UAE: A PATH TO FEMALE EMPOWERMENT AND PROGRESS
Around 50 years ago, the progression of female empowerment in the Middle East was far behind the rest of the world. Women were not a part of the business or political spheres. For women to be listed on Forbes, was absolutely unbelievable. Today, however, the UAE has made noteworthy progress in female empowerment, which has rivaled many other developed nations worldwide.
According to World Economic Global Gender Gap Report, the UAE is ranked among the leading countries for gender equality in their region. In 2015, the UAE established Gender Balance Council - a government entity that enhances and encourages female participation in leadership roles. The UAE has also gone a step further to put in place other organizations that supervise gender equality, not only in their own country but in the whole Gulf region (GCC). Among many other initiatives, UAE actively promotes leadership training camps for Emirati women preparing to work in business and political fields.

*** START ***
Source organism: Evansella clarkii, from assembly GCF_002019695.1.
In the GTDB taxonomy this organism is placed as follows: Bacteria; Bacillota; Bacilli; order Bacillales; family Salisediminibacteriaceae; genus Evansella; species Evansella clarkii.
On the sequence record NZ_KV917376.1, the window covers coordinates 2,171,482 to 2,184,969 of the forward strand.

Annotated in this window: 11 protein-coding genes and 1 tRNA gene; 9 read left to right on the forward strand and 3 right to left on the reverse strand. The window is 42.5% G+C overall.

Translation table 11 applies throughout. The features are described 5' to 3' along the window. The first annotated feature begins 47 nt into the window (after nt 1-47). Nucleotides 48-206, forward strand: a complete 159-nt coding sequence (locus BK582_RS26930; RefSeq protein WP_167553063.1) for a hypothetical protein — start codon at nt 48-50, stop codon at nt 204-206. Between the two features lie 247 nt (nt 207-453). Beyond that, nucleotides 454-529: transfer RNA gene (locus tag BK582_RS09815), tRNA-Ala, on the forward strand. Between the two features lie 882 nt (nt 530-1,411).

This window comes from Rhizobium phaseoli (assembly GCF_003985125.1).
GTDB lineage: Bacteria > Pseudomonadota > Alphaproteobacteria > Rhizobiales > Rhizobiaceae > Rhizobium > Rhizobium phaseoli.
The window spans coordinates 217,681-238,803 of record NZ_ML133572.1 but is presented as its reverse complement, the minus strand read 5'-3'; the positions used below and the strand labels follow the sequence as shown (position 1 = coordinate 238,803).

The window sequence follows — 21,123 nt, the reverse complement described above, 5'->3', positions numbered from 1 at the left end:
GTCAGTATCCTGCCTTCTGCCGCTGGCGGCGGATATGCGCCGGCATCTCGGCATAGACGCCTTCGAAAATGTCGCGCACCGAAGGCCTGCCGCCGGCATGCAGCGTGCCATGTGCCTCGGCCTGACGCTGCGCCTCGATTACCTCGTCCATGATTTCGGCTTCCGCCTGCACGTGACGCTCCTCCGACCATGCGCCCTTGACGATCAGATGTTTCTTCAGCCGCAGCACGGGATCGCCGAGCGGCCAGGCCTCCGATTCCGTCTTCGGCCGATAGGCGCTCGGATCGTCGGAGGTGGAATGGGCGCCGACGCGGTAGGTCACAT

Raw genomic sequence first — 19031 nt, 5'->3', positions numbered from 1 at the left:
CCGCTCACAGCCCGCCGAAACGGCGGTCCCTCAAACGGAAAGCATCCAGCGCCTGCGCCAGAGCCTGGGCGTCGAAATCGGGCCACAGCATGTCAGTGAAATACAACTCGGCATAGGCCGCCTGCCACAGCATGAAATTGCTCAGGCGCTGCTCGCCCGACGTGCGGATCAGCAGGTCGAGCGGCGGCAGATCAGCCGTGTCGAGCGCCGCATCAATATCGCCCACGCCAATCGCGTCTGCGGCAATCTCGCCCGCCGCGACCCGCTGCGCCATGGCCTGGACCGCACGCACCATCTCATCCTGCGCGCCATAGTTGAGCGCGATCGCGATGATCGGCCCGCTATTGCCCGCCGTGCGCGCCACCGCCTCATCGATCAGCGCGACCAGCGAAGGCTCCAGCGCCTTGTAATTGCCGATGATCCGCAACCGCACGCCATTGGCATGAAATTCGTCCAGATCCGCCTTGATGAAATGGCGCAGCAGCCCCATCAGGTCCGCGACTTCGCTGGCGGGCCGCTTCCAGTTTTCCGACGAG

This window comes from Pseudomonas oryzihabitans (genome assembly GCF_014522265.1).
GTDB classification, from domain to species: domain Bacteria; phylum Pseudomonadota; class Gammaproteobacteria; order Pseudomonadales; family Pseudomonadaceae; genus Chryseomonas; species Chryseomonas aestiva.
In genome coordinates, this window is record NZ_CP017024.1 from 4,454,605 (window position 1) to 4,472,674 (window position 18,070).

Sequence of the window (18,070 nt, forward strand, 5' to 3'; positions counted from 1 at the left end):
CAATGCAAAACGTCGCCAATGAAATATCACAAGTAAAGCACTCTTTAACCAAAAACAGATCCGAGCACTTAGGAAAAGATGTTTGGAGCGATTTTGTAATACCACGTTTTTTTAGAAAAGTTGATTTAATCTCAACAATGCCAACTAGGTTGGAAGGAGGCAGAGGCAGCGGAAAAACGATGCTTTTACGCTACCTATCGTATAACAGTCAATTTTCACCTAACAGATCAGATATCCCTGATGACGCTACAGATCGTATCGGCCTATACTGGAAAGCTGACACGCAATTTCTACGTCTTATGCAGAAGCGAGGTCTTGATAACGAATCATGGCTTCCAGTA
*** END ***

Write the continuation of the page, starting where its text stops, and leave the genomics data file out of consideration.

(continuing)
These continuous efforts have proved to be fruitful. Today, 70% of all university graduates are women. 46% of graduates have a degree in science, technology, engineering, or mathematics fields. The literacy rate for Emirati women is 95.8%. The current employment of women in UAE’s Space program is 50%. UAE is the first country in the region to require every government organization and every company to have female board members.
These continuous efforts stem from the belief that both genders are equal parts of society. The late H.H Sheikh Zayed bin Sultan Al Nahyan famously said “The woman is half of society; any country which pursues development should not leave her in poverty or illiteracy. I am on the woman’s side”.
Although the UAE still has room to grow for female empowerment, they have made remarkable success in a relatively short period of time. Other countries, especially those with similar cultural and religious beliefs, should model these structures and continue on a path for a balanced, healthy, and supportive society.